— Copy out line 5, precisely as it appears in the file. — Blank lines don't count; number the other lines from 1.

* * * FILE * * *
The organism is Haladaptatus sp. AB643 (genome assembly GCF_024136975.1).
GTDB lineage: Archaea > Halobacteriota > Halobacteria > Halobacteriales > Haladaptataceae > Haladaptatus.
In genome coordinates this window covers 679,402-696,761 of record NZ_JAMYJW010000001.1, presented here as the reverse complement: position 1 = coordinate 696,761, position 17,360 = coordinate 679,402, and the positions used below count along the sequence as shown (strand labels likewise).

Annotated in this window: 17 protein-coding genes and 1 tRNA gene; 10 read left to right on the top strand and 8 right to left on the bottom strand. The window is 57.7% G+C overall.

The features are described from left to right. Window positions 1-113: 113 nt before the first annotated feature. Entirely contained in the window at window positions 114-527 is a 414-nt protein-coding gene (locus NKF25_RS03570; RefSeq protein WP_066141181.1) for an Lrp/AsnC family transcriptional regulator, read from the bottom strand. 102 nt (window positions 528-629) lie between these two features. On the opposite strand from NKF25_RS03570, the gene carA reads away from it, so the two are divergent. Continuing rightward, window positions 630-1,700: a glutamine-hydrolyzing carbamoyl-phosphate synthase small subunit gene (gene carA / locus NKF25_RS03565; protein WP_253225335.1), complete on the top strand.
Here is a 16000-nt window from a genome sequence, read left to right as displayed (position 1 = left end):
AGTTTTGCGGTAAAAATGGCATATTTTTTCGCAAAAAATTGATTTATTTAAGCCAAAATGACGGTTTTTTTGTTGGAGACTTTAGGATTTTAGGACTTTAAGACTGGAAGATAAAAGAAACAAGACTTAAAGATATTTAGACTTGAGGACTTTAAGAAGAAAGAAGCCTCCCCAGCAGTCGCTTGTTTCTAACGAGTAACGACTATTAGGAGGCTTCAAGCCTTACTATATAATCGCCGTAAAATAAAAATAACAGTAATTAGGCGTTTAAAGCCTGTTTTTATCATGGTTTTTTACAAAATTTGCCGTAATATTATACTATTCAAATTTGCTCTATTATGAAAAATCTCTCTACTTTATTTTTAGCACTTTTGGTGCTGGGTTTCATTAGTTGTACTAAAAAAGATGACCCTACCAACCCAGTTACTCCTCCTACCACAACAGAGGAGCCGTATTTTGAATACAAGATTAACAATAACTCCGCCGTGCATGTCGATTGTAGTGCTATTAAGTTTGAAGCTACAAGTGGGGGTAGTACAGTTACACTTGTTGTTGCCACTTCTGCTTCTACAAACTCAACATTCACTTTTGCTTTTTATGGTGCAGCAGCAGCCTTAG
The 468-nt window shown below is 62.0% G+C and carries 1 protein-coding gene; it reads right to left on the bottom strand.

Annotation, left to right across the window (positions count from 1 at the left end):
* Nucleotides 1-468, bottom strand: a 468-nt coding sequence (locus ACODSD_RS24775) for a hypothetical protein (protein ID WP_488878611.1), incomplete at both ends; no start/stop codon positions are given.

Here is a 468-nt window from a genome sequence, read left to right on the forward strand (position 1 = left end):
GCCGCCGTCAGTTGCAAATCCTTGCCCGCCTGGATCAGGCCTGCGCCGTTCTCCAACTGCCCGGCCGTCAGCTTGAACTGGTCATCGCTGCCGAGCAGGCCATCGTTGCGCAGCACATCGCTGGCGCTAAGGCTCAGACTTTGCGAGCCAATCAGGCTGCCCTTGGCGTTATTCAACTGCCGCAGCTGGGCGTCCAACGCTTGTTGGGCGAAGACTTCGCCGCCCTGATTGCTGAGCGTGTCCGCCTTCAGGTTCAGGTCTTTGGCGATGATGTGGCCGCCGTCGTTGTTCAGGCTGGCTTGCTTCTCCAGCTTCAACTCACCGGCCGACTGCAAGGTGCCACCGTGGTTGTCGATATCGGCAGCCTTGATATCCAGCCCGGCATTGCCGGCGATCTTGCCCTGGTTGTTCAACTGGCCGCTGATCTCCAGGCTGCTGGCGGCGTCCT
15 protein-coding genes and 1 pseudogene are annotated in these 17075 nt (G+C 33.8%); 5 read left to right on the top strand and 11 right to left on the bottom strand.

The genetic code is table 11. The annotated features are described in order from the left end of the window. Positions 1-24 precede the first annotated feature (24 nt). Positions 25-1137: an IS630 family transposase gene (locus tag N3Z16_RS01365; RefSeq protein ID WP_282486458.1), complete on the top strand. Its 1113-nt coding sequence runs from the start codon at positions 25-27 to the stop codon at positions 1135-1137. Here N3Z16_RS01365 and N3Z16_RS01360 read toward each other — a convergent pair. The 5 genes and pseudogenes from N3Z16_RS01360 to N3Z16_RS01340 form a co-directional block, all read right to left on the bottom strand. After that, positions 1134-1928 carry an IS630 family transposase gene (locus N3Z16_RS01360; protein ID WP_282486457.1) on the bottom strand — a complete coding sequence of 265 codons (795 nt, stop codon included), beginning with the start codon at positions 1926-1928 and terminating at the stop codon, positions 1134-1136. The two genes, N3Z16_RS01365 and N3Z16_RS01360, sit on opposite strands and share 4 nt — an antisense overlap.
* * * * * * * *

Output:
The features are described from left to right. Window positions 1-113: 113 nt before the first annotated feature. Entirely contained in the window at window positions 114-527 is a 414-nt protein-coding gene (locus NKF25_RS03570; RefSeq protein WP_066141181.1) for an Lrp/AsnC family transcriptional regulator, read from the bottom strand. 102 nt (window positions 528-629) lie between these two features. On the opposite strand from NKF25_RS03570, the gene carA reads away from it, so the two are divergent. Continuing rightward, window positions 630-1,700: a glutamine-hydrolyzing carbamoyl-phosphate synthase small subunit gene (gene carA / locus NKF25_RS03565; protein WP_253225335.1), complete on the top strand.